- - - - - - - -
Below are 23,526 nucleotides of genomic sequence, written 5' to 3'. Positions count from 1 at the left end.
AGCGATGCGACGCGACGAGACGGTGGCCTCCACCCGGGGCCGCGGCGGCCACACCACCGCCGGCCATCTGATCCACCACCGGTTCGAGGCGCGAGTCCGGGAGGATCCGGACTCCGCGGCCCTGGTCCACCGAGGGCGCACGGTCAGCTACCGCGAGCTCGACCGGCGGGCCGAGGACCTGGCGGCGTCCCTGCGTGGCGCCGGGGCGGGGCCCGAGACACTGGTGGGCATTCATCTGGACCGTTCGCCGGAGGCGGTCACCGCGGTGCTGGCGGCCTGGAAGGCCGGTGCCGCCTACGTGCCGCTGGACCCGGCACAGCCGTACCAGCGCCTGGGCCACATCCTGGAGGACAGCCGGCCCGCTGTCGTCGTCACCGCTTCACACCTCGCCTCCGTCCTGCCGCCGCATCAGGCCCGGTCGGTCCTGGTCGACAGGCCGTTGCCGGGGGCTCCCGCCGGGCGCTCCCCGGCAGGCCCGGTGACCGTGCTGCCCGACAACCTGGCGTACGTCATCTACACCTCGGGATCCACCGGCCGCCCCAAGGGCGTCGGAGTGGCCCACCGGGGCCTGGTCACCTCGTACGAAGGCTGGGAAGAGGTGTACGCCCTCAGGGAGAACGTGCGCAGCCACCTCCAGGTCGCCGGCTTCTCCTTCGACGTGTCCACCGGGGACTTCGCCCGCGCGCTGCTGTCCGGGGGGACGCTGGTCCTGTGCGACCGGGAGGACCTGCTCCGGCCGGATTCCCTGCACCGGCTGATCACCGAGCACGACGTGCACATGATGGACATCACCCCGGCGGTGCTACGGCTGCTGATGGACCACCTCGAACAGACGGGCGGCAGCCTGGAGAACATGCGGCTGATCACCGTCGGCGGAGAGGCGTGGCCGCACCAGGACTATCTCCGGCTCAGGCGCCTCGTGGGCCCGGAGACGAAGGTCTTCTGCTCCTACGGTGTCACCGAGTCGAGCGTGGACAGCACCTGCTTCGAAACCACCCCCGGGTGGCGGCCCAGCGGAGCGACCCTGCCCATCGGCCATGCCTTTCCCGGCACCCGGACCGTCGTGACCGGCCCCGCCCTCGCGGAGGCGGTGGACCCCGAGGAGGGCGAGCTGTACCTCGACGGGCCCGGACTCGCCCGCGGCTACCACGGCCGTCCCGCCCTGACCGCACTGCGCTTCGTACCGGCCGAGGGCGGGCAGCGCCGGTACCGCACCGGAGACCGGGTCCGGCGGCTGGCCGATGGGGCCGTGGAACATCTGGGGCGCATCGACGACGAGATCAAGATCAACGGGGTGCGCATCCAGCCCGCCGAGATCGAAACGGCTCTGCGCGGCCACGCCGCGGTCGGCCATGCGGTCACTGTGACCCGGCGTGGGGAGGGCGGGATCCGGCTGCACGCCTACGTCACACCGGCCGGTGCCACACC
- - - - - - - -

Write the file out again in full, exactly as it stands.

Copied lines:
Below are 23,526 nucleotides of genomic sequence, written 5' to 3'. Positions count from 1 at the left end.
AGCGATGCGACGCGACGAGACGGTGGCCTCCACCCGGGGCCGCGGCGGCCACACCACCGCCGGCCATCTGATCCACCACCGGTTCGAGGCGCGAGTCCGGGAGGATCCGGACTCCGCGGCCCTGGTCCACCGAGGGCGCACGGTCAGCTACCGCGAGCTCGACCGGCGGGCCGAGGACCTGGCGGCGTCCCTGCGTGGCGCCGGGGCGGGGCCCGAGACACTGGTGGGCATTCATCTGGACCGTTCGCCGGAGGCGGTCACCGCGGTGCTGGCGGCCTGGAAGGCCGGTGCCGCCTACGTGCCGCTGGACCCGGCACAGCCGTACCAGCGCCTGGGCCACATCCTGGAGGACAGCCGGCCCGCTGTCGTCGTCACCGCTTCACACCTCGCCTCCGTCCTGCCGCCGCATCAGGCCCGGTCGGTCCTGGTCGACAGGCCGTTGCCGGGGGCTCCCGCCGGGCGCTCCCCGGCAGGCCCGGTGACCGTGCTGCCCGACAACCTGGCGTACGTCATCTACACCTCGGGATCCACCGGCCGCCCCAAGGGCGTCGGAGTGGCCCACCGGGGCCTGGTCACCTCGTACGAAGGCTGGGAAGAGGTGTACGCCCTCAGGGAGAACGTGCGCAGCCACCTCCAGGTCGCCGGCTTCTCCTTCGACGTGTCCACCGGGGACTTCGCCCGCGCGCTGCTGTCCGGGGGGACGCTGGTCCTGTGCGACCGGGAGGACCTGCTCCGGCCGGATTCCCTGCACCGGCTGATCACCGAGCACGACGTGCACATGATGGACATCACCCCGGCGGTGCTACGGCTGCTGATGGACCACCTCGAACAGACGGGCGGCAGCCTGGAGAACATGCGGCTGATCACCGTCGGCGGAGAGGCGTGGCCGCACCAGGACTATCTCCGGCTCAGGCGCCTCGTGGGCCCGGAGACGAAGGTCTTCTGCTCCTACGGTGTCACCGAGTCGAGCGTGGACAGCACCTGCTTCGAAACCACCCCCGGGTGGCGGCCCAGCGGAGCGACCCTGCCCATCGGCCATGCCTTTCCCGGCACCCGGACCGTCGTGACCGGCCCCGCCCTCGCGGAGGCGGTGGACCCCGAGGAGGGCGAGCTGTACCTCGACGGGCCCGGACTCGCCCGCGGCTACCACGGCCGTCCCGCCCTGACCGCACTGCGCTTCGTACCGGCCGAGGGCGGGCAGCGCCGGTACCGCACCGGAGACCGGGTCCGGCGGCTGGCCGATGGGGCCGTGGAACATCTGGGGCGCATCGACGACGAGATCAAGATCAACGGGGTGCGCATCCAGCCCGCCGAGATCGAAACGGCTCTGCGCGGCCACGCCGCGGTCGGCCATGCGGTCACTGTGACCCGGCGTGGGGAGGGCGGGATCCGGCTGCACGCCTACGTCACACCGGCCGGTGCCACACC